- How long have you been working in this industry?
- Answer You WANT to Hear: Long enough to accumulate at least ten to twenty references you can contact. br> Why You Want to Hear It: While more experience does not always mean better service, a contractor who has been around the block a time or two is more likely to have a proven track record.
- Are you licensed?
- Answer You WANT to Hear: Yes. br> Why You Want to Hear It: No matter what type of renovation is being performed for you. You what some piece of mind that you are dealing with a licensed contractor.
- Do you have insurance in case something in my home gets broken in the renovation and/or construction process?
- Answer You WANT to Hear: Yes. br> Why you Want to Hear It: While no company enters your home with the intention of breaking or damaging your property, you don’t want to be held financially responsible for repairing damage you didn’t cause. The company entering your home should ensure if they break something, they will fix it and cover all of the costs to do so.
- Do you belong to any professional organizations and, if so, which ones?
- Answer You Want to Hear It: Yes. br> Why You Want to Hear It: Joining an association for contractors is not a necessity, but it does show the commitment a potential contractor has to the job and the industry in general. Professional associations, which may be national, statewide, or even specific to the contractor’s specialty, offer added training, networking and research materials to members in an effort to keep them up to date with practices.
- Can you provide a list of references I can contact?
- Answer You WANT to Hear: Yes.
Why You Want to Hear It: If you ask for a list of references and a potential contractor sprints away like an Olympic marathoner, turn and run in the opposite direction. Checking references is one of the only methods for assuring the contractor you choose can get the job done.
- What is the projected timeline for this project?
- Answer You Want to Hear: A specific amount of time.
Why You Want to Hear it: While unexpected problems might arise as walls are removed or structures are built, an experienced contractor should be able to give you a projected time for completion of the project. There are times when a project can’t be properly estimated due to the suspicion of hidden damage or additional work behind existing walls or floors. In these cases, he adds, you should enter into a "time and materials" contract. So guess what your next question will be?
- Are you willing to sign a “time and materials” contract?
- Answer You Want to Hear: Yes.
Why You Want to Hear it: Imagine this renovation project nightmare: an unexpected find that results in extra time, materials and labor fees to fix; a contractor who wants to charge twice your monthly mortgage per hour to repair the damage; and you, stuck with a project half-finished and paying twice as much as you should to get it completed. This does happen, so it is imperative homeowners understand prior to the start of the project what the fees will be if a contractor runs into unexpected fixes. A "times and materials" document states the labor rate and material markup of anything that might arise unexpectedly.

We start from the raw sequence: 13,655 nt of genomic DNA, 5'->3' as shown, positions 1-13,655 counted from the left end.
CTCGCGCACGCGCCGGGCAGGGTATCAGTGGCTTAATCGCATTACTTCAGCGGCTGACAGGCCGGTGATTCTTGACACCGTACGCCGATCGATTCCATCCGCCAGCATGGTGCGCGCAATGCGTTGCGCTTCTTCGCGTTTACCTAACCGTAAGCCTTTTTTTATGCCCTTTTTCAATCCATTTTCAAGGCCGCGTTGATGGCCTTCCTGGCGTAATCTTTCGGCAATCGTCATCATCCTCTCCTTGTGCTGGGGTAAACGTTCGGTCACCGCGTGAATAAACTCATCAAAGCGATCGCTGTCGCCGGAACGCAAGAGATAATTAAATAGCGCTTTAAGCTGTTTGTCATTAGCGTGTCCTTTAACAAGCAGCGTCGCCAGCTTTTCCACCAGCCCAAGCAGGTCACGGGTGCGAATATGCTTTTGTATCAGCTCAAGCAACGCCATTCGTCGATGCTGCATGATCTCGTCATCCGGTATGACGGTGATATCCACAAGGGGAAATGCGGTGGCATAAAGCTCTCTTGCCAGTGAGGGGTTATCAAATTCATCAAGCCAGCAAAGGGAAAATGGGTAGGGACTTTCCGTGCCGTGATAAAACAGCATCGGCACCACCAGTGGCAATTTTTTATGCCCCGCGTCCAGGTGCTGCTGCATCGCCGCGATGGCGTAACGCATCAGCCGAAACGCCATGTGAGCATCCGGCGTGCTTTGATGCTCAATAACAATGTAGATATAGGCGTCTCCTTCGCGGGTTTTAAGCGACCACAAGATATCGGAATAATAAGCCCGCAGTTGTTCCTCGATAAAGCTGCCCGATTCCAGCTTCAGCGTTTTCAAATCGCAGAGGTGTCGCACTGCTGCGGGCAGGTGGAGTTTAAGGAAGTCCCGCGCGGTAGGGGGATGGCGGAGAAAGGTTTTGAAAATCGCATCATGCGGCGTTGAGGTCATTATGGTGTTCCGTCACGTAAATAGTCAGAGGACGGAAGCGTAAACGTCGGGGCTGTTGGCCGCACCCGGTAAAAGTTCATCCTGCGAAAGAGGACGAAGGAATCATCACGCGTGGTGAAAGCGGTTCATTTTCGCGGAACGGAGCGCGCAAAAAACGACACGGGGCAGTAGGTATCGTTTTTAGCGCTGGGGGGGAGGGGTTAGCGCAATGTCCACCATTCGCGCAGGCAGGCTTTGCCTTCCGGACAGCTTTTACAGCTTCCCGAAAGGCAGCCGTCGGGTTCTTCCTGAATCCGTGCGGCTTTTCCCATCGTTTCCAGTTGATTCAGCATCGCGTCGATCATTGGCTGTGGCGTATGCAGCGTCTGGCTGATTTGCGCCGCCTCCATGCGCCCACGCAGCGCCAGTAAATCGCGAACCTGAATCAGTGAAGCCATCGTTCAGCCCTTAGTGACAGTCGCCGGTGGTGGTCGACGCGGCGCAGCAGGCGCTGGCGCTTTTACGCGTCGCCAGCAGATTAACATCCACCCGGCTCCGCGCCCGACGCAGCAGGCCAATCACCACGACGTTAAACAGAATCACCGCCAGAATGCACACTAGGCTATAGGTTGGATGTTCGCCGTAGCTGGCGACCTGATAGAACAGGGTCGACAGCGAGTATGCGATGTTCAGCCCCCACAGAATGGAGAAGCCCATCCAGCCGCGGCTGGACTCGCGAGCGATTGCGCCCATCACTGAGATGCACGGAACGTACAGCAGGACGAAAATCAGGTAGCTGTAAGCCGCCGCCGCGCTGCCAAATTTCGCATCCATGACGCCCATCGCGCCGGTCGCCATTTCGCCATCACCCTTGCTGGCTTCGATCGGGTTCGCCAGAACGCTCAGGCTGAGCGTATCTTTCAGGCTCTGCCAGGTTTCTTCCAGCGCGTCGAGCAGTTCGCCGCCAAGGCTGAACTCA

- Will you be on site at all times to oversee progress of the job?
- Answer you WANT to hear: Yes.
Why You Want to Hear It: The contractor you hire is the project manager and, therefore, should be on site each day to oversee progress and ensure the work is being done according to the plan you agreed to in the beginning of the project.
- Who pulls required permits for the job, you or me?
- Answer You WANT to Hear: The contractor.
Why You Want to Hear It: The law regarding who pulls permits on a project vary by state and even by the city in which you live. However, the contractor should pull the permits. They are the professionals that know what needs to be done, and, this gives the inspecting authority the name of your contractor.
- Will you write out a contract specifying what you will do, the anticipated time frame, line items for materials needed to complete the job, cost, time needed, a ‘time and materials’ contract should a project become more involved than first thought, and a termination clause?
- Answer You WANT to Hear: Yes.
Why You Want to Hear It: A contractor (or any professional) can offer you the moon but deliver a pebble; and what can you do about it if you don’t have the agreement in writing? Not much. Request a written contract that includes the items listed above. Have the contractor sign and date the contract and keep a copy in your records. Beyond that, make sure you understand everything in the contract. Consumers have to understand and accept all of the terms of the contract so they have a clear outline of who is to do what and when – and what happens if the terms are violated.
- Will you offer a guarantee on your work, and, if so, what is the guarantee?
- Answer You WANT to Hear: Yes, with a specific amount of time (six months, one year, lifetime, etc).
Why You Want to Hear It: You wouldn’t purchase a car without some type of warranty against defects; you shouldn’t hire a contractor who can’t guarantee work, either. Contractors can guarantee against two types of problems, Defective Materials and Workmanship Problems.
- What is the payment schedule?
- Answer You WANT to Hear: Depends on the company, but you should never pay the entire amount up front.
Why You Want to Hear It: Different contractors may offer different options when it comes to payment and different options may work better for your situation. However, never pay for the work in its entirety prior to the job’s completion and inspection. A fair down payment is fine, but consumers should establish a payment plan tied to progress and should hold back the final payment until the job is completed to the consumer’s satisfaction.